Villa's employers, Valencia, will be in Europe's premier club competition come the autumn. They were propelled there by his 25 goals, the most by a Spaniard in last season's league, 12 more than Torres and one better than the club record set 29 years ago by Mario Kempes. As with Atletico, however, it is a moot point whether they will be able to hang on to their £8m recruit from Zaragoza after this tournament.

The 24-year-old from Asturias, a target for Rafael Benitez in his first season at Liverpool, wanted to give up football at 14 and become a miner like his father. Villa Snr persuaded him to persevere and he came to prominence with his local club, Sporting Gijon.

A busy, bustling forward, good with both feet and a true team player, he has blossomed this year, scoring a six-minute hat-trick for Valencia against Bilbao in April and doubling his haul for Spain with two on his World Cup debut.

The Spanish strikeforce will be expected to increase their haul against Tunisia, even though Aragones pointedly describes the North Africans as "better than Ukraine". His team are unbeaten in 23 games since Euro 2004, and Barcelona's Xavi is fit and firing the ammunition for the two young bulls. Should results go as predicted, they will meet Brazil in the quarter-finals, the stage beyond which they have never progressed.

Amid the euphoria of their best-ever start, it was left to Puyol to put Spain's prospects in perspective. "We weren't such a bad side before," the captain said, "and we're not such a good one now."

Like the bus slogan, two propositions. For Torres and Villa, the aim is again to refute the second.


Philipp Lahm (Germany)

The Bayern Munich full-back scored the first goal of this tournament, a wonder strike against Costa Rica. It epitomised his start to Germany 2006, and he has looked calm and assured since.

Arjen Robben (Holland)

The Chelsea winger was simply superb against Serbia & Monte-negro, scoring and creating many chances. He was equally devastating against the Ivory Coast and played a major part in Ruud van Nistelrooy's winning goal.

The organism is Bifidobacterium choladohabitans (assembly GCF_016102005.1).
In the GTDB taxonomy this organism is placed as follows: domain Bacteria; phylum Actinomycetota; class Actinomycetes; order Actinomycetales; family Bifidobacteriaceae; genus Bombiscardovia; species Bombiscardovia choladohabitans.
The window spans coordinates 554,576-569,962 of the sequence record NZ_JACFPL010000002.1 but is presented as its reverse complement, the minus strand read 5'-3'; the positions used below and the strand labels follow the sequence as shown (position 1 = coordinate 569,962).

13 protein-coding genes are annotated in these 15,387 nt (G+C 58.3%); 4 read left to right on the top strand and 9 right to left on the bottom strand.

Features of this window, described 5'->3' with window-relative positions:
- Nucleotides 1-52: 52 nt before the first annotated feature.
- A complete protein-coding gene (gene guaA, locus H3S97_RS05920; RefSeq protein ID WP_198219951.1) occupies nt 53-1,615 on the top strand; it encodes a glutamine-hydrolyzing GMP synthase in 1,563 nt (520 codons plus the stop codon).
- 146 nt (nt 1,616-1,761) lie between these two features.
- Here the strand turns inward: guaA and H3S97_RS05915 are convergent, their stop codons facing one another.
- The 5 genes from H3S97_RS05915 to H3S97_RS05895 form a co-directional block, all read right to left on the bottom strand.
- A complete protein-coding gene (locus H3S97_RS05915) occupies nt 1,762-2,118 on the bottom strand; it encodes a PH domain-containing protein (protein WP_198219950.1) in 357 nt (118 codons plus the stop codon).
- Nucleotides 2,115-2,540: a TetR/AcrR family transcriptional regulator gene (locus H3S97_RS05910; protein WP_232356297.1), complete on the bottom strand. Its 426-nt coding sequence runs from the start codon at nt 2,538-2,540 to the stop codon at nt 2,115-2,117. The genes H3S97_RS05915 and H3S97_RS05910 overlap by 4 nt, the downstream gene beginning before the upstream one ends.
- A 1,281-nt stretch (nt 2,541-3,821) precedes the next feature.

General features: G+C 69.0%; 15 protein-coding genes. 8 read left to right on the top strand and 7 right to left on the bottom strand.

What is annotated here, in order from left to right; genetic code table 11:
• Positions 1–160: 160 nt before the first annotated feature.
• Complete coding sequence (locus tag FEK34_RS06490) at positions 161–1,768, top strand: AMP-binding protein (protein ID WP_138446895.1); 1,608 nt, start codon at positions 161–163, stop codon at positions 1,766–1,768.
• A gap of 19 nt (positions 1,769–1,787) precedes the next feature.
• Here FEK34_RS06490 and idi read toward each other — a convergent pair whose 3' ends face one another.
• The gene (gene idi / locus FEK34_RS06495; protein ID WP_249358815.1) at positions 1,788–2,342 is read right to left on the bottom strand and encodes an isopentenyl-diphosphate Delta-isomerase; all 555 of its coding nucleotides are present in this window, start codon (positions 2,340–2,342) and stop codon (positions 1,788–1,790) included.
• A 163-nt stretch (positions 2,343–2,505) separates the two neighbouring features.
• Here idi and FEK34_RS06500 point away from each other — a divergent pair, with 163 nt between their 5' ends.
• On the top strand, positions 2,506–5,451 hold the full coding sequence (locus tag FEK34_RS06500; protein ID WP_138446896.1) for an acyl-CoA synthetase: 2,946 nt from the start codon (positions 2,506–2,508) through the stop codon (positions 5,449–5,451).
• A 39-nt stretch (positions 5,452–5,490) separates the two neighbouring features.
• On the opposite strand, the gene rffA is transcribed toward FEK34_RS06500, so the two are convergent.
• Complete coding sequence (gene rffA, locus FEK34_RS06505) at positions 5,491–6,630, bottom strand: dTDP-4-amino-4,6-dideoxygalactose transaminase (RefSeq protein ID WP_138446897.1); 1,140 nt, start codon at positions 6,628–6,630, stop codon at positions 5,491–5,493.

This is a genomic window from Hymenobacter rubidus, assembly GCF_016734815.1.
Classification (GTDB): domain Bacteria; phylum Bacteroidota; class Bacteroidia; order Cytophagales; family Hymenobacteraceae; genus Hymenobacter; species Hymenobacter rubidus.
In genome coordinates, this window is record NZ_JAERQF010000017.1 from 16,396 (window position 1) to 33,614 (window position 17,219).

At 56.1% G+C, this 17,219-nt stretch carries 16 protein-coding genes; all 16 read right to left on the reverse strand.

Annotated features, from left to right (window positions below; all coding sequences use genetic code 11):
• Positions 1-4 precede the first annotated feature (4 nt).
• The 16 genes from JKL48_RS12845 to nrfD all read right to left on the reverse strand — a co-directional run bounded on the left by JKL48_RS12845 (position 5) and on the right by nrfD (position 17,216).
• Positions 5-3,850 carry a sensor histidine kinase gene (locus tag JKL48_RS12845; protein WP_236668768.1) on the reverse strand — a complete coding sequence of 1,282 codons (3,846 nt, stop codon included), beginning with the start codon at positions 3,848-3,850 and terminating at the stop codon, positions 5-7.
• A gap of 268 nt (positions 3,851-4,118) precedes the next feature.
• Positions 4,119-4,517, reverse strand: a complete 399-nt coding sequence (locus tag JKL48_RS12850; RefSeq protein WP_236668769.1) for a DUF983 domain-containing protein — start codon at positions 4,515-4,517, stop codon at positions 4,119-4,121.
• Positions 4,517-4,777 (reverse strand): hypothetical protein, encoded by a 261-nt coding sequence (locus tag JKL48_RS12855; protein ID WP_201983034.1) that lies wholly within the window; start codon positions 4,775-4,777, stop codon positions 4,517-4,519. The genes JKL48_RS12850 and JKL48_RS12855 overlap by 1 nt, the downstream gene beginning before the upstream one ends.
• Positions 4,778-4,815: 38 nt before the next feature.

Carles Puyol (Spain)

Confident, dominant, at ease. Barcelona's captain was awesome against Ukraine, when Andriy Shevchenko barely had a touch. Puyol set up Spain's fourth goal with a pirouette past a defender, a one-two and a chest pass into the path of Fernando Torres for him to volley home.

Maxi Rodriguez (Argentina)

Consistent but not spectacular against the Ivory Coast, the right- midfielder was outstanding against Serbia & Montenegro, scoring twice. He also played a part in Argentina's unforgettable second goal, which involved nine players, 24 passes and a finish by Esteban Cambiasso.

Tomas Rosicky (Czech Rep)

Arsenal's new midfielder gave an example of his talent with two spectacular goals against the United States: first a swerving right-foot shot from 25 yards and then a burst of speed and strength from midfield for the second.

Tim Cahill (Australia)

The midfielder came on as a substitute in the first game against Japan with Australia a goal down. With six minutes remaining he scrambled an equaliser, and in the 89th minute scored the winner with a lovely turn and shot into the top corner. Inspiring.

Matt Denver